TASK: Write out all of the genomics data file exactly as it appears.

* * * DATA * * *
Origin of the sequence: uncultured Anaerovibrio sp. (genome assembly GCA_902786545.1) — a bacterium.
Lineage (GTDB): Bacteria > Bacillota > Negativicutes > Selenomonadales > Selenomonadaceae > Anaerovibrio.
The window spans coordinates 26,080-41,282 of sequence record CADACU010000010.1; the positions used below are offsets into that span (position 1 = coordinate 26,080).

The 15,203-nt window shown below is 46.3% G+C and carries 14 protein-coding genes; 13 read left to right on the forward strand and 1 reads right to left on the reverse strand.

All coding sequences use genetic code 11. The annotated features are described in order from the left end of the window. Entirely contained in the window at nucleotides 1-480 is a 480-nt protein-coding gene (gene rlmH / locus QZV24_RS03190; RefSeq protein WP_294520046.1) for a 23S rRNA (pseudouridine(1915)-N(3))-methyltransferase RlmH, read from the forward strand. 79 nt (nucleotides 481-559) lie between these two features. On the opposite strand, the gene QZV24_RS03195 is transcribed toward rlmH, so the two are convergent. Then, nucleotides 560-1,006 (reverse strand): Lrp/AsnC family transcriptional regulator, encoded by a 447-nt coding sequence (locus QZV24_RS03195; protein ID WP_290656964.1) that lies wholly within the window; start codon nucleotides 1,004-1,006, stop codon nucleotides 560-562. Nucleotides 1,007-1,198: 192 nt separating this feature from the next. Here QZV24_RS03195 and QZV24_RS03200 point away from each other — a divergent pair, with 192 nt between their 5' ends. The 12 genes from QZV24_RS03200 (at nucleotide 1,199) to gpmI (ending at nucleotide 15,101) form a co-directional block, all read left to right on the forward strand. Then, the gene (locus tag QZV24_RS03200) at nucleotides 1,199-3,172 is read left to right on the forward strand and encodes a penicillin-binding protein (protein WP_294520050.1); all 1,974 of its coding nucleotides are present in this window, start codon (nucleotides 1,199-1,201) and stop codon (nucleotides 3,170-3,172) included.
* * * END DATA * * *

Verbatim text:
Origin of the sequence: uncultured Anaerovibrio sp. (genome assembly GCA_902786545.1) — a bacterium.
Lineage (GTDB): Bacteria > Bacillota > Negativicutes > Selenomonadales > Selenomonadaceae > Anaerovibrio.
The window spans coordinates 26,080-41,282 of sequence record CADACU010000010.1; the positions used below are offsets into that span (position 1 = coordinate 26,080).

The 15,203-nt window shown below is 46.3% G+C and carries 14 protein-coding genes; 13 read left to right on the forward strand and 1 reads right to left on the reverse strand.

All coding sequences use genetic code 11. The annotated features are described in order from the left end of the window. Entirely contained in the window at nucleotides 1-480 is a 480-nt protein-coding gene (gene rlmH / locus QZV24_RS03190; RefSeq protein WP_294520046.1) for a 23S rRNA (pseudouridine(1915)-N(3))-methyltransferase RlmH, read from the forward strand. 79 nt (nucleotides 481-559) lie between these two features. On the opposite strand, the gene QZV24_RS03195 is transcribed toward rlmH, so the two are convergent. Then, nucleotides 560-1,006 (reverse strand): Lrp/AsnC family transcriptional regulator, encoded by a 447-nt coding sequence (locus QZV24_RS03195; protein ID WP_290656964.1) that lies wholly within the window; start codon nucleotides 1,004-1,006, stop codon nucleotides 560-562. Nucleotides 1,007-1,198: 192 nt separating this feature from the next. Here QZV24_RS03195 and QZV24_RS03200 point away from each other — a divergent pair, with 192 nt between their 5' ends. The 12 genes from QZV24_RS03200 (at nucleotide 1,199) to gpmI (ending at nucleotide 15,101) form a co-directional block, all read left to right on the forward strand. Then, the gene (locus tag QZV24_RS03200) at nucleotides 1,199-3,172 is read left to right on the forward strand and encodes a penicillin-binding protein (protein WP_294520050.1); all 1,974 of its coding nucleotides are present in this window, start codon (nucleotides 1,199-1,201) and stop codon (nucleotides 3,170-3,172) included.